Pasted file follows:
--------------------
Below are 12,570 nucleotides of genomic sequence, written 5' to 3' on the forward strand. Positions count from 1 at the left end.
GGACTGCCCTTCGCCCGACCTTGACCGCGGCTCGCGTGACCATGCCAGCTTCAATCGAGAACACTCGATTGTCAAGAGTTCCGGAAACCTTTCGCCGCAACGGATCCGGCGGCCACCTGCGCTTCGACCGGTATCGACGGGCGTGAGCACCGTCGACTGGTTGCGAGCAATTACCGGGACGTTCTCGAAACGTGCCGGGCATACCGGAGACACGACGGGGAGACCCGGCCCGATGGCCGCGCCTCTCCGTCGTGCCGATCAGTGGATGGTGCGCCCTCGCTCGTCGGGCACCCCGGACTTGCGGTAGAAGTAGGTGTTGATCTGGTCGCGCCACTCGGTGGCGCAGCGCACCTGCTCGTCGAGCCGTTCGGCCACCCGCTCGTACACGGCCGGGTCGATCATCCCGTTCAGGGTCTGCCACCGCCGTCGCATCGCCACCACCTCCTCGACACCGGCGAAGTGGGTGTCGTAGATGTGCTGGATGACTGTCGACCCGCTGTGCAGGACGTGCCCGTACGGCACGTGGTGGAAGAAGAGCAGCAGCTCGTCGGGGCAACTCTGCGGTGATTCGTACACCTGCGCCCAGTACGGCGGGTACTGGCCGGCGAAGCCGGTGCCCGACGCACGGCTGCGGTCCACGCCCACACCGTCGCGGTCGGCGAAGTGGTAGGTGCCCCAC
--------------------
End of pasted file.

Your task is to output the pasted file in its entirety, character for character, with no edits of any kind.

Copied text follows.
Below are 12,570 nucleotides of genomic sequence, written 5' to 3' on the forward strand. Positions count from 1 at the left end.
GGACTGCCCTTCGCCCGACCTTGACCGCGGCTCGCGTGACCATGCCAGCTTCAATCGAGAACACTCGATTGTCAAGAGTTCCGGAAACCTTTCGCCGCAACGGATCCGGCGGCCACCTGCGCTTCGACCGGTATCGACGGGCGTGAGCACCGTCGACTGGTTGCGAGCAATTACCGGGACGTTCTCGAAACGTGCCGGGCATACCGGAGACACGACGGGGAGACCCGGCCCGATGGCCGCGCCTCTCCGTCGTGCCGATCAGTGGATGGTGCGCCCTCGCTCGTCGGGCACCCCGGACTTGCGGTAGAAGTAGGTGTTGATCTGGTCGCGCCACTCGGTGGCGCAGCGCACCTGCTCGTCGAGCCGTTCGGCCACCCGCTCGTACACGGCCGGGTCGATCATCCCGTTCAGGGTCTGCCACCGCCGTCGCATCGCCACCACCTCCTCGACACCGGCGAAGTGGGTGTCGTAGATGTGCTGGATGACTGTCGACCCGCTGTGCAGGACGTGCCCGTACGGCACGTGGTGGAAGAAGAGCAGCAGCTCGTCGGGGCAACTCTGCGGTGATTCGTACACCTGCGCCCAGTACGGCGGGTACTGGCCGGCGAAGCCGGTGCCCGACGCACGGCTGCGGTCCACGCCCACACCGTCGCGGTCGGCGAAGTGGTAGGTGCCCCAC